During the decommissioning ceremony, the equipment was moved to the new engine. For the first time in 36 years, Truck 538 sits at Station 1 with no hose, gear, or equipment. “It is an uncommon sight,” said Hoffman, who looked at the empty truck and could only say, “Job well done.”

A prayer for the new truck was recited with the hope that “it will always keep the driver and firefighters safe while going to calls, and help protect our citizens as any engine is designed to do for years to come, and the hope that it is used as little as possible.”

The last part of the commissioning ceremony saw the retiring engine pump water from her tanks into the new truck. Deputy Chief Brian Leivian, LFPD’s oldest serving firefighter, prepared the transfer.

Hoffman noted the transfer of water from the retiring engine to the new engine dates back to the 1800s. “Water was never wasted but moved to the tanks of a new engine, symbolizing a firefighter’s sword, that last piece of equipment held by the fire truck,” he explained. “On a fire truck, fill lights show at a glance how much water is in the tank. While filling, you can see the water tank fill lights slowly lighting up from the blinking empty red light on the new truck as the full green light disappears on the retiring truck as the water is transferred. Finally, the retired truck has a flashing red for ‘empty,’ while the new truck has a steady green light for ‘full.’ It’s a sad moment any firefighter that grew up around an apparatus can understand.”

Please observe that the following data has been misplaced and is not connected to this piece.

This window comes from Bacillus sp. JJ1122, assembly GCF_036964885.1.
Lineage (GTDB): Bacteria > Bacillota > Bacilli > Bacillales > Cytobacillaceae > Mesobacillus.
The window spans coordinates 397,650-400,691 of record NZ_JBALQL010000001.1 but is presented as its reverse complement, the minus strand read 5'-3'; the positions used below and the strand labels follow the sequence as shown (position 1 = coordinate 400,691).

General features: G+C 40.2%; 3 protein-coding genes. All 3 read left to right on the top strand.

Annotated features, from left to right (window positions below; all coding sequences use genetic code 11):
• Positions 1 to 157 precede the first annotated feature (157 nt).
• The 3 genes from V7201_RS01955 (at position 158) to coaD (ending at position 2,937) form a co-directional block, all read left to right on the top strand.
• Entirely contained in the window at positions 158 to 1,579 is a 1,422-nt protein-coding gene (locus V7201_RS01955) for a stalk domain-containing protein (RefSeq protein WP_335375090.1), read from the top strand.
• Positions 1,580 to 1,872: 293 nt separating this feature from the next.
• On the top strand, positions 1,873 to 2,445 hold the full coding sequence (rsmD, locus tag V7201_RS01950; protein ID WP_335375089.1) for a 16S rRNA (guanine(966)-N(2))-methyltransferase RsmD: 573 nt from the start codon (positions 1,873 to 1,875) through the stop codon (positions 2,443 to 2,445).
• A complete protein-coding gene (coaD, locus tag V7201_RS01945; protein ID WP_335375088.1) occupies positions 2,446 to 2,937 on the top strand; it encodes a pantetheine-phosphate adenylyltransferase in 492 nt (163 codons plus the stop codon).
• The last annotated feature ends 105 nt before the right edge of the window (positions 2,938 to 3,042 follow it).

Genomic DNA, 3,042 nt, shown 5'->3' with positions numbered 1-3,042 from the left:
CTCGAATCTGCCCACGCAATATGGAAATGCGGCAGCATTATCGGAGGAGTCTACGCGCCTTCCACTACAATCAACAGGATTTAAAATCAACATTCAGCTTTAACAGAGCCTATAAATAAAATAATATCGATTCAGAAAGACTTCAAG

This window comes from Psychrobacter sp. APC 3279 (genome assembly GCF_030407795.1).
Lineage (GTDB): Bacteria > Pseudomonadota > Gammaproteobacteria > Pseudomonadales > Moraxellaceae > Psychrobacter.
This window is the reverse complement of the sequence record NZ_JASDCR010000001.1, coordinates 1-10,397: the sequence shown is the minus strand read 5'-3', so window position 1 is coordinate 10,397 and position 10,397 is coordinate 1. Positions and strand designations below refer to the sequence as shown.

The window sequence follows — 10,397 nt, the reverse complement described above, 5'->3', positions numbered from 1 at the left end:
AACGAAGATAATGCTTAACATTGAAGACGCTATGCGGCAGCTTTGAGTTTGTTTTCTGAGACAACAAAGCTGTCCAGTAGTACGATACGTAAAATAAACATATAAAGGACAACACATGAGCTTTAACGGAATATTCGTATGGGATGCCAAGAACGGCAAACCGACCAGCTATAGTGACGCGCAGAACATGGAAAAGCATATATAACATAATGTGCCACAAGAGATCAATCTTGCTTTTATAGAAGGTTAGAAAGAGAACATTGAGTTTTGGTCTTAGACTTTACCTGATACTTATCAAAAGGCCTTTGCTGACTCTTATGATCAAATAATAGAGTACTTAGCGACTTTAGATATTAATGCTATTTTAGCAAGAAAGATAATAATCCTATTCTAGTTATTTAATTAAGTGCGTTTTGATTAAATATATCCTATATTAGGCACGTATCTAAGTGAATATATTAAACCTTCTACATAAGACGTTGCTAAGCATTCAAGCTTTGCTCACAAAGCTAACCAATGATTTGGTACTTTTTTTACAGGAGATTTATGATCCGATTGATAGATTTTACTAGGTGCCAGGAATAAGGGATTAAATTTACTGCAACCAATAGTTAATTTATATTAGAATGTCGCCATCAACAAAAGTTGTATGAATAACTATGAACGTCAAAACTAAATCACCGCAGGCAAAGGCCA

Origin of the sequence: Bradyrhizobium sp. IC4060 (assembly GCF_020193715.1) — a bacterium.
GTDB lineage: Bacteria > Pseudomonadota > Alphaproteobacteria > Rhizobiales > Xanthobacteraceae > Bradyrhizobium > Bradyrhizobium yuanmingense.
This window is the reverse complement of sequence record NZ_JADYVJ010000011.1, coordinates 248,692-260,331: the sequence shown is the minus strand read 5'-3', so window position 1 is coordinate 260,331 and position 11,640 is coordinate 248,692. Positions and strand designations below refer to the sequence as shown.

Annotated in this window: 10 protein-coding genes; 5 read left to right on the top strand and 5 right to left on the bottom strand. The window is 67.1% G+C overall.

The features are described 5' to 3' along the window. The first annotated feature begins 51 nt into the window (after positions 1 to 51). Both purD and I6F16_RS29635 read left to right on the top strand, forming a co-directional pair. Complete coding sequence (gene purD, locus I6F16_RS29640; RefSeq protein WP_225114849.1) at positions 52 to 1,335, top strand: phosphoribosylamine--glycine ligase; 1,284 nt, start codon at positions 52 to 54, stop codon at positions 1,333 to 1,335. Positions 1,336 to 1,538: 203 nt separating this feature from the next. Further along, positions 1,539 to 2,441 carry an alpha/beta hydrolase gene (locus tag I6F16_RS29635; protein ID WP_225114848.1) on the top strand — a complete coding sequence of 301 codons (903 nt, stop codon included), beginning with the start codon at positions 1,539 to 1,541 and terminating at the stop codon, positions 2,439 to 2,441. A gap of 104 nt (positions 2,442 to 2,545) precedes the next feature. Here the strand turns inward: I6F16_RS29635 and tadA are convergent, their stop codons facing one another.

The “Pushing-In Ceremony” for the new truck was the final step. “Once the new engine was filled with water, it was ready for service, but first, the new engine was pushed by hand into the station,” said Hoffman. “The tradition dates back to when a horse-drawn apparatus returned to the station. The horse could not back the apparatus into the station, so it was unhooked and pushed by hand. When apparatus became motorized, the tradition continued, and the engine was pushed into the station for the first time.”

Like the new engine in 2021, the new truck is now ready. With the help of firefighters, family, and citizens, and steered by Firefighter Camron Leivian, the truck was placed in neutral, and everyone pushed it into the station. Once inside, the lights were flashed, and the engine was ready for service.

The ceremony concluded with a small supper celebration, with special guest Donnie Brown, a former Linn firefighter who now lives in Belle. Many memories were discussed about the retiring fire truck and former firefighters.

LFPD will not tentatively be looking at any truck replacement for another 10 years but will focus on moving Station 4 to district-owned property on Rt. CC, and purchasing new SCBAs.

The Linn Fire Protection District is still a volunteer fire service. Hoffman noted that with the growth and call volume in the past seven years in the Linn area, consideration may be necessary for a combination of paid and volunteer service.